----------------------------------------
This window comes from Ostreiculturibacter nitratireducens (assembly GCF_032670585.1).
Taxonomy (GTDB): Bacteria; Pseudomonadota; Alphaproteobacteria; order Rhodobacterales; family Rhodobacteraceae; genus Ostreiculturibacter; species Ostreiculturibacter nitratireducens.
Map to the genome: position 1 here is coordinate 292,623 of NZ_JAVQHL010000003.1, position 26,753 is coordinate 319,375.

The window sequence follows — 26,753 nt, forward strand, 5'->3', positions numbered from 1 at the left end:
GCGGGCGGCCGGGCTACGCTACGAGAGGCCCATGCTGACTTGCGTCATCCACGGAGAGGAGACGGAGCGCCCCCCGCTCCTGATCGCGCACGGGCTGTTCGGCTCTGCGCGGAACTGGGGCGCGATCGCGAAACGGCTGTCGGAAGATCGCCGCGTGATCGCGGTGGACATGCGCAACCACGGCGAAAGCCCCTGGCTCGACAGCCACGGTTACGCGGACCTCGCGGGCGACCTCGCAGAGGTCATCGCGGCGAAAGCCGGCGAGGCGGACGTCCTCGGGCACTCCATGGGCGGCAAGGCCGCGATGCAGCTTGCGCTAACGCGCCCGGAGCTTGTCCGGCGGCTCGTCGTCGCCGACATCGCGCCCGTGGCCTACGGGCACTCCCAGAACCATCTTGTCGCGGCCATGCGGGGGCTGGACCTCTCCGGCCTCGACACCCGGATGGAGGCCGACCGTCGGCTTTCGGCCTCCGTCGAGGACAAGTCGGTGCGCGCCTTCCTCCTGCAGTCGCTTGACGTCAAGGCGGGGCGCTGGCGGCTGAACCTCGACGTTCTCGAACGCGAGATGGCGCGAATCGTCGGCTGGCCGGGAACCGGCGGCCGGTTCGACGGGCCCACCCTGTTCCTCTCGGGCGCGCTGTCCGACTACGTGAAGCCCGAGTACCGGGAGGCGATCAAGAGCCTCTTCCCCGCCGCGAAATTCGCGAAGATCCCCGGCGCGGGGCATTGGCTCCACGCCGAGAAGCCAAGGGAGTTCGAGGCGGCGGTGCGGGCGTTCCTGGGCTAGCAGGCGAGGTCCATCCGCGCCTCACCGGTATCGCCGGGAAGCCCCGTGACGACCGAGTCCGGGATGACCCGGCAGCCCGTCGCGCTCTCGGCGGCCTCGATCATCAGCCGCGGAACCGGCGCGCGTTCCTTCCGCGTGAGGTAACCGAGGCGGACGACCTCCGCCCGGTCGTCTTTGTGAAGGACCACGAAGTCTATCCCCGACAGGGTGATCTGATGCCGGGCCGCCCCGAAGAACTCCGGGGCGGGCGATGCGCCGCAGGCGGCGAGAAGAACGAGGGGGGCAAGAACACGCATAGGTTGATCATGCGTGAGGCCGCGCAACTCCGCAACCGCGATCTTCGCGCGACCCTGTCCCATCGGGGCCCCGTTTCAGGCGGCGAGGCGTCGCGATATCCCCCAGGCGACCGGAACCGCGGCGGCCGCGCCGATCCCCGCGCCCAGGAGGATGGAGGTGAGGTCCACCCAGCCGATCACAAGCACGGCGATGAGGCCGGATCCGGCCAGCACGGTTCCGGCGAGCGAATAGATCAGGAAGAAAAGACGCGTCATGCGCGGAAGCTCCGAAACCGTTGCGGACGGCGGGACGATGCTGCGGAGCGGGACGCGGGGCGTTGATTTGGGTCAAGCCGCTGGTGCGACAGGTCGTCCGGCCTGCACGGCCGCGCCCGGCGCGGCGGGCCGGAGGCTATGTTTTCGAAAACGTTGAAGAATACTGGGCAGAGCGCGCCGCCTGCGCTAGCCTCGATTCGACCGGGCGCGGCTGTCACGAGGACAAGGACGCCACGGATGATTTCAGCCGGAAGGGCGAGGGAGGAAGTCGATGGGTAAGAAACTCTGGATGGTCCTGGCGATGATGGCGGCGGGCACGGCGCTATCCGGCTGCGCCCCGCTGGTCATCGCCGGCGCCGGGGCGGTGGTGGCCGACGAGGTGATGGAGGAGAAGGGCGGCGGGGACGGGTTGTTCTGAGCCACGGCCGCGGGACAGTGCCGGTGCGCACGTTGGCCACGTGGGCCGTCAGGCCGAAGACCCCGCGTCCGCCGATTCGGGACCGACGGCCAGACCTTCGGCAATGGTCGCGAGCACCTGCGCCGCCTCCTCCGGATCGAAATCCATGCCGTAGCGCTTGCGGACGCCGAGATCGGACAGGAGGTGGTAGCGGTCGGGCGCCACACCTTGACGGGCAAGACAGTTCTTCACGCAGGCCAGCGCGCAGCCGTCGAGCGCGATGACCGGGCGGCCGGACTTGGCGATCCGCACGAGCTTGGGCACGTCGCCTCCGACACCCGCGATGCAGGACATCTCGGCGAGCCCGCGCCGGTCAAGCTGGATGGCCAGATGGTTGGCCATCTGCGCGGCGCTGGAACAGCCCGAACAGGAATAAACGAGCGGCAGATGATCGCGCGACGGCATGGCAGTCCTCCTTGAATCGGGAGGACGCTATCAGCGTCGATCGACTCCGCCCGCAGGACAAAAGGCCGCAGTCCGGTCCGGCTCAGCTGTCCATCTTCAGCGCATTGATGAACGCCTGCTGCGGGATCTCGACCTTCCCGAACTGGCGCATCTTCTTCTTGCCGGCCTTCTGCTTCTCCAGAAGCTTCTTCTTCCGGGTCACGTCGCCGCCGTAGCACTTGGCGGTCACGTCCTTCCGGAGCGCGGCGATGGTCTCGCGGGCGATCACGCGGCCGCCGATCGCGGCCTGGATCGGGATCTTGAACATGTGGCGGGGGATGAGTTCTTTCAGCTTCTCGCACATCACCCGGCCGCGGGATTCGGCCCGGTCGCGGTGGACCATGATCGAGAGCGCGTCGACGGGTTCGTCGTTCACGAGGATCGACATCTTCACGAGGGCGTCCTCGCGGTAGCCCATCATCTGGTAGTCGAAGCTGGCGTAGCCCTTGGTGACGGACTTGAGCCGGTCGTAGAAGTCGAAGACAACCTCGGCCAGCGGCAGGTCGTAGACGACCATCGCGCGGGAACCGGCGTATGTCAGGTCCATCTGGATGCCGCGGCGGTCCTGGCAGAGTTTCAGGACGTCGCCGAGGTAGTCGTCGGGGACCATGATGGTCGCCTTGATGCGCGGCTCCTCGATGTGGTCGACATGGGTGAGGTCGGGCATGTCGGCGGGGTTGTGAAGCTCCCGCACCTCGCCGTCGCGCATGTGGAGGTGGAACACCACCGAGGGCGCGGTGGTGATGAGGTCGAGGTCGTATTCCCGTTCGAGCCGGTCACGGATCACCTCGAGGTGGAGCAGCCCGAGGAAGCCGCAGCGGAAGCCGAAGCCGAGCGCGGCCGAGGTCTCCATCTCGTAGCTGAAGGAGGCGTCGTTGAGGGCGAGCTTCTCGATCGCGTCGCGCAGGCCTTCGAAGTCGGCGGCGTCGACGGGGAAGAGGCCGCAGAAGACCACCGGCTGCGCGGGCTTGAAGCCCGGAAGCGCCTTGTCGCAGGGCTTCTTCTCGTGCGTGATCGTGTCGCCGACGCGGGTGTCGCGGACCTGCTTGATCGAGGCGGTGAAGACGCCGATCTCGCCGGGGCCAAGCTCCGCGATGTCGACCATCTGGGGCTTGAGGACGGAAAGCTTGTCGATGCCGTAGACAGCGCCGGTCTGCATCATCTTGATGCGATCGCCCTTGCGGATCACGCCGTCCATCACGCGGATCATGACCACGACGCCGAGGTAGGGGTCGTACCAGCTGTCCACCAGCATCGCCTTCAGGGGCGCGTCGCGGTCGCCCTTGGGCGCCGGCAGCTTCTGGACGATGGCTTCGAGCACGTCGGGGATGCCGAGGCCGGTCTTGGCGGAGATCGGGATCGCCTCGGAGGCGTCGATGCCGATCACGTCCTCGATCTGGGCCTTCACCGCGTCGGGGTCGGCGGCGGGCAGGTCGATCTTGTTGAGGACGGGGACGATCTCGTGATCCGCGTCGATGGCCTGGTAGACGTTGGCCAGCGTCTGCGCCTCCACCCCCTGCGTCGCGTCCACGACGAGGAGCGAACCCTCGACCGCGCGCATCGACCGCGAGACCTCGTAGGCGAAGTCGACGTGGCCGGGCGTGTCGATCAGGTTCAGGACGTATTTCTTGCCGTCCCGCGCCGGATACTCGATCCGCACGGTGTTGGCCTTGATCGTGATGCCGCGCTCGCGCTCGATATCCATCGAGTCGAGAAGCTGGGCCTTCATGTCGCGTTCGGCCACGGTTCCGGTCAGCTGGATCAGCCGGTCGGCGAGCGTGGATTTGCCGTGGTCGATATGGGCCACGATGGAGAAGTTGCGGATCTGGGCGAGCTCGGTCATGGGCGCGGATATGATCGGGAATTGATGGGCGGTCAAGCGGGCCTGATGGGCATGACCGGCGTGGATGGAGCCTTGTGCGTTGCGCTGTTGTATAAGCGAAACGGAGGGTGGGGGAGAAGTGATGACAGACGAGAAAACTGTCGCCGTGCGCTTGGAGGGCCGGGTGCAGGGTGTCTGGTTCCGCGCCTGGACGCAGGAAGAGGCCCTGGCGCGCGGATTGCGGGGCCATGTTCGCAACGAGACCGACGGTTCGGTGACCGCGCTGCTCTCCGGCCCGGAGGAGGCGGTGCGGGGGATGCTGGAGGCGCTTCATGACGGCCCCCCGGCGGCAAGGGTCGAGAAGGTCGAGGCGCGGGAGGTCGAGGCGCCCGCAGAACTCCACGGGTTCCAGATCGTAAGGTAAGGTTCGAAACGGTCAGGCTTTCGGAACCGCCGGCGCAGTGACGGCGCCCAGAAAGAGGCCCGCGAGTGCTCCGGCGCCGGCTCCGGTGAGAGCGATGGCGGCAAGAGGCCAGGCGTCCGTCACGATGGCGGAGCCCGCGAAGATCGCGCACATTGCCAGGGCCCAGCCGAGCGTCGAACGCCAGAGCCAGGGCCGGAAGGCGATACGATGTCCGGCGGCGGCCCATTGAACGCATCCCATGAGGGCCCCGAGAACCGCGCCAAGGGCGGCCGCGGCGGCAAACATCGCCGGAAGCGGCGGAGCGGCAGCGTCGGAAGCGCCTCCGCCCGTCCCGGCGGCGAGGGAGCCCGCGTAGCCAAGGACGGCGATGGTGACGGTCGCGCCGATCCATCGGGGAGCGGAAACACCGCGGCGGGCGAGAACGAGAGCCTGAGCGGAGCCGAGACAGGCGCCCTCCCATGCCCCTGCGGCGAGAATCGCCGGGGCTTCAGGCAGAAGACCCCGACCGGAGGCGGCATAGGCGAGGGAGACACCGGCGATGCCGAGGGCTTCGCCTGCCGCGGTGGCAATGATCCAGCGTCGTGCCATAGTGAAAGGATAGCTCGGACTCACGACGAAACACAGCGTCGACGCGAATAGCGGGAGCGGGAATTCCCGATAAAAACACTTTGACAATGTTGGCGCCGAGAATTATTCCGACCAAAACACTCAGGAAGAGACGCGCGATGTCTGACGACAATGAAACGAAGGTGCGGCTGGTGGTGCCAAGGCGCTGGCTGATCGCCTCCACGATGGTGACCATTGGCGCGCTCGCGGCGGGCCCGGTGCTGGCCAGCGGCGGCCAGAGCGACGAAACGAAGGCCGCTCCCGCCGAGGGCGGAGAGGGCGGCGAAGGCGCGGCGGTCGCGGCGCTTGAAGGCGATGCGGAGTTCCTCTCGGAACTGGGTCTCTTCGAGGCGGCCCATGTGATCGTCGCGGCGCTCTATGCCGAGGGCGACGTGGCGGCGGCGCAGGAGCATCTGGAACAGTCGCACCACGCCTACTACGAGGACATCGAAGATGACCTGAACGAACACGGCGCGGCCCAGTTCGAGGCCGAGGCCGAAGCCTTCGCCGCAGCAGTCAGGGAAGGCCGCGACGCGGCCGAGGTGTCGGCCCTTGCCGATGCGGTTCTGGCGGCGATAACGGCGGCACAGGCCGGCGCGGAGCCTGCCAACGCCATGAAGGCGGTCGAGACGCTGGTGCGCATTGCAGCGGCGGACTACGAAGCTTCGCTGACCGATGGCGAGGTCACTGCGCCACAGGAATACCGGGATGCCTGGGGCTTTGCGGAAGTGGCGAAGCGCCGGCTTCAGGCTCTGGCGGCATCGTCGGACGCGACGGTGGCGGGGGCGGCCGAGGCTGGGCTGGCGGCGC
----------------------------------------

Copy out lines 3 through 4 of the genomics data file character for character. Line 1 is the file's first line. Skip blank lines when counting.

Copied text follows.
Map to the genome: position 1 here is coordinate 292,623 of NZ_JAVQHL010000003.1, position 26,753 is coordinate 319,375.

The window sequence follows — 26,753 nt, forward strand, 5'->3', positions numbered from 1 at the left end: